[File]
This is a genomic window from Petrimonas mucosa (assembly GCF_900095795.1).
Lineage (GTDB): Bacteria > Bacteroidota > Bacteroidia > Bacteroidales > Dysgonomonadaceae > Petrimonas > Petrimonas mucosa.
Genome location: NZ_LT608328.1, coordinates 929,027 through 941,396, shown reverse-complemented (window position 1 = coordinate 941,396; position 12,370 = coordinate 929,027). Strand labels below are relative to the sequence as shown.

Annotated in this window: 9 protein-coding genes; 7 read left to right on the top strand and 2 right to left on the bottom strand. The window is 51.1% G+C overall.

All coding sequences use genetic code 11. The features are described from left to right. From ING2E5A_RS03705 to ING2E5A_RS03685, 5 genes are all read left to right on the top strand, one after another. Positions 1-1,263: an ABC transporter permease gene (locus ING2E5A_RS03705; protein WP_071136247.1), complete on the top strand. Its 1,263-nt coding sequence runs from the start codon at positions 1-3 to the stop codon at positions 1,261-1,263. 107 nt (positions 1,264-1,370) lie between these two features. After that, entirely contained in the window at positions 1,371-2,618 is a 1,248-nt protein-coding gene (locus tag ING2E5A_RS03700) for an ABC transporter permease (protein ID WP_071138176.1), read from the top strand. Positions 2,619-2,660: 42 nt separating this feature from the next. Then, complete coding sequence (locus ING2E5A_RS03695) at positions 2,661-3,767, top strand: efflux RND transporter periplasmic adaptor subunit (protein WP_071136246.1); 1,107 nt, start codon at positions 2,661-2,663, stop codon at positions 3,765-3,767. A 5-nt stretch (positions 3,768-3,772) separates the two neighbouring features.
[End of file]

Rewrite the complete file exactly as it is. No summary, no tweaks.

This is a genomic window from Petrimonas mucosa (assembly GCF_900095795.1).
Lineage (GTDB): Bacteria > Bacteroidota > Bacteroidia > Bacteroidales > Dysgonomonadaceae > Petrimonas > Petrimonas mucosa.
Genome location: NZ_LT608328.1, coordinates 929,027 through 941,396, shown reverse-complemented (window position 1 = coordinate 941,396; position 12,370 = coordinate 929,027). Strand labels below are relative to the sequence as shown.

Annotated in this window: 9 protein-coding genes; 7 read left to right on the top strand and 2 right to left on the bottom strand. The window is 51.1% G+C overall.

All coding sequences use genetic code 11. The features are described from left to right. From ING2E5A_RS03705 to ING2E5A_RS03685, 5 genes are all read left to right on the top strand, one after another. Positions 1-1,263: an ABC transporter permease gene (locus ING2E5A_RS03705; protein WP_071136247.1), complete on the top strand. Its 1,263-nt coding sequence runs from the start codon at positions 1-3 to the stop codon at positions 1,261-1,263. 107 nt (positions 1,264-1,370) lie between these two features. After that, entirely contained in the window at positions 1,371-2,618 is a 1,248-nt protein-coding gene (locus tag ING2E5A_RS03700) for an ABC transporter permease (protein ID WP_071138176.1), read from the top strand. Positions 2,619-2,660: 42 nt separating this feature from the next. Then, complete coding sequence (locus ING2E5A_RS03695) at positions 2,661-3,767, top strand: efflux RND transporter periplasmic adaptor subunit (protein WP_071136246.1); 1,107 nt, start codon at positions 2,661-2,663, stop codon at positions 3,765-3,767. A 5-nt stretch (positions 3,768-3,772) separates the two neighbouring features.